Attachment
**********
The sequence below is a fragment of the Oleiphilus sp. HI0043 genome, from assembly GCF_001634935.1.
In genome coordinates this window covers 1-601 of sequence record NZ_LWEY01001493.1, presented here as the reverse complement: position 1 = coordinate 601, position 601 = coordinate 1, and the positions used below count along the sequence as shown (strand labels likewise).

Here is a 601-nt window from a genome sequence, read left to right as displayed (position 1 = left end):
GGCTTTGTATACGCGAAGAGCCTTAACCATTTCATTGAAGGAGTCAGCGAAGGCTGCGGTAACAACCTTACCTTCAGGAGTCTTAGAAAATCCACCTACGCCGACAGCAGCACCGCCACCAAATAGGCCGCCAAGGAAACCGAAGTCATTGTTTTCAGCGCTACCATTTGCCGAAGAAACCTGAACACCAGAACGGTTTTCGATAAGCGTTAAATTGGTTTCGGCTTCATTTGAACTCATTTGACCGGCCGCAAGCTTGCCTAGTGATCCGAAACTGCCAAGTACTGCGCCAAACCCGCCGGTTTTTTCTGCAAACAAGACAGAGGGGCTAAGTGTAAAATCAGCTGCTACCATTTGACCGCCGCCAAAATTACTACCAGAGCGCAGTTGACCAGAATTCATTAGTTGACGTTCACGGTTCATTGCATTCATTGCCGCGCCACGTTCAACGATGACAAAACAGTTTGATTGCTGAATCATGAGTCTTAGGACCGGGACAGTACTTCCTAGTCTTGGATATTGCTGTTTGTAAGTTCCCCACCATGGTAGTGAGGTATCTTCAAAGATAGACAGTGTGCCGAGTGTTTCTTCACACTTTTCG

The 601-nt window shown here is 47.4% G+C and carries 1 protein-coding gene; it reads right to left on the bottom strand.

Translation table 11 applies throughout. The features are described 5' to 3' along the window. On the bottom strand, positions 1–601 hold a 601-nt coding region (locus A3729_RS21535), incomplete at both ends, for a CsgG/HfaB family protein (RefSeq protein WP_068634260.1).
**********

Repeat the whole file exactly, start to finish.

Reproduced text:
The sequence below is a fragment of the Oleiphilus sp. HI0043 genome, from assembly GCF_001634935.1.
In genome coordinates this window covers 1-601 of sequence record NZ_LWEY01001493.1, presented here as the reverse complement: position 1 = coordinate 601, position 601 = coordinate 1, and the positions used below count along the sequence as shown (strand labels likewise).

Here is a 601-nt window from a genome sequence, read left to right as displayed (position 1 = left end):
GGCTTTGTATACGCGAAGAGCCTTAACCATTTCATTGAAGGAGTCAGCGAAGGCTGCGGTAACAACCTTACCTTCAGGAGTCTTAGAAAATCCACCTACGCCGACAGCAGCACCGCCACCAAATAGGCCGCCAAGGAAACCGAAGTCATTGTTTTCAGCGCTACCATTTGCCGAAGAAACCTGAACACCAGAACGGTTTTCGATAAGCGTTAAATTGGTTTCGGCTTCATTTGAACTCATTTGACCGGCCGCAAGCTTGCCTAGTGATCCGAAACTGCCAAGTACTGCGCCAAACCCGCCGGTTTTTTCTGCAAACAAGACAGAGGGGCTAAGTGTAAAATCAGCTGCTACCATTTGACCGCCGCCAAAATTACTACCAGAGCGCAGTTGACCAGAATTCATTAGTTGACGTTCACGGTTCATTGCATTCATTGCCGCGCCACGTTCAACGATGACAAAACAGTTTGATTGCTGAATCATGAGTCTTAGGACCGGGACAGTACTTCCTAGTCTTGGATATTGCTGTTTGTAAGTTCCCCACCATGGTAGTGAGGTATCTTCAAAGATAGACAGTGTGCCGAGTGTTTCTTCACACTTTTCG

The 601-nt window shown here is 47.4% G+C and carries 1 protein-coding gene; it reads right to left on the bottom strand.

Translation table 11 applies throughout. The features are described 5' to 3' along the window. On the bottom strand, positions 1–601 hold a 601-nt coding region (locus A3729_RS21535), incomplete at both ends, for a CsgG/HfaB family protein (RefSeq protein WP_068634260.1).